Though most archeologists believe that the life-sized crystal skulls we are familiar with today are 19th century fakes, there is a one popular myth that connects them with the ancient Mayan culture. The story goes that in ancient times there were 13 skulls, most of which are now lost to history. According to the story, they must be found before December 21, 2012. That day marks the end of the current Mayan calendar cycle which has lasted 5,126 years. On that date, according to the legend, the earth will be knocked off its axis, unless the thirteen skulls are brought together and aligned properly. If that is done, the paranormal power of the skulls can save the planet.

The Mitchell-Hedges skull has an even more checkered past than the one at the Museum of Mankind. Its supposed discoverer, Frederick Albert Mitchell-Hedges, was a self-proclaimed British adventurer during the early twentieth century. He traveled through much of South and Central America and the Caribbean working sometimes as an explorer for different organizations, at other times as a correspondent for the Daily Mail. He contended that he found the skull while exploring an ancient temple in the Mayan city of Lubaantun in British Honduras. He seemed, however, very reluctant to reveal the details, writing: "How it came into my possession I have reason for not revealing."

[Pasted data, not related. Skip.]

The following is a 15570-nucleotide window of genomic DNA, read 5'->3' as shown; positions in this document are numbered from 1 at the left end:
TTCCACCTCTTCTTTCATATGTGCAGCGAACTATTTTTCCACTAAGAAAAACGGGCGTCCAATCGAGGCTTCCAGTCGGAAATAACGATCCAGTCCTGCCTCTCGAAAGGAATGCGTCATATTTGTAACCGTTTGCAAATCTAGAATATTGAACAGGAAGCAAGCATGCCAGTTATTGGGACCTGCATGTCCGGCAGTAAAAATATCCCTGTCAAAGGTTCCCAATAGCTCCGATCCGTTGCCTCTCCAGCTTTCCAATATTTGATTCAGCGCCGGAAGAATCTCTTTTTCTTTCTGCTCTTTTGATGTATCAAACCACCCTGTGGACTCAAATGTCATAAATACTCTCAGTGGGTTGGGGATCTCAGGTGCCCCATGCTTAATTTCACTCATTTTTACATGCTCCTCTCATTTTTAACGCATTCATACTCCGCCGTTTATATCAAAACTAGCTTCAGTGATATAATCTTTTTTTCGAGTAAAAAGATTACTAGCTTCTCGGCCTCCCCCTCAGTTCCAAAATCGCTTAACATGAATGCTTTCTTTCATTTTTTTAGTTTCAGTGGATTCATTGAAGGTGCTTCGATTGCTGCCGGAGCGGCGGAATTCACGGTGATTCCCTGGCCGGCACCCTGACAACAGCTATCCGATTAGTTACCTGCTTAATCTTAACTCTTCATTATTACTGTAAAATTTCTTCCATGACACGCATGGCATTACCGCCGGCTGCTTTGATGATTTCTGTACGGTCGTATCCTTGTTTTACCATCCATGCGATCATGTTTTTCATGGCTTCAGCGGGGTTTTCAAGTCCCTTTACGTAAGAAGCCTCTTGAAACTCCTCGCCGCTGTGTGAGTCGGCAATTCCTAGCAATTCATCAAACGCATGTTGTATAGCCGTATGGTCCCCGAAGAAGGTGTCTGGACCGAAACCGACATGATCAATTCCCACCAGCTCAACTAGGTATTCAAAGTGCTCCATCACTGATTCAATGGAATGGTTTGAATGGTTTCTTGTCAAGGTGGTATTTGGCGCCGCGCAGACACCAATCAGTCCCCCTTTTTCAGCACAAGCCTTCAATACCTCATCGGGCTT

Mitchell-Hedges, a colorful character if there ever was one, was apparently not above telling a few tall tales. He alleged that he had gambled with the rich J.P. Morgan, roomed with Leon Trotsky and fought with Pancho Villa. All of these stories, however, appear to be total fabrications.

The skull itself, of course, is very real, but how it came into Mitchell-Hedges possession is an open question. We know for sure that he owned it in 1944. That year a member of the staff of the British Museum bid on the skull at an auction and made this note: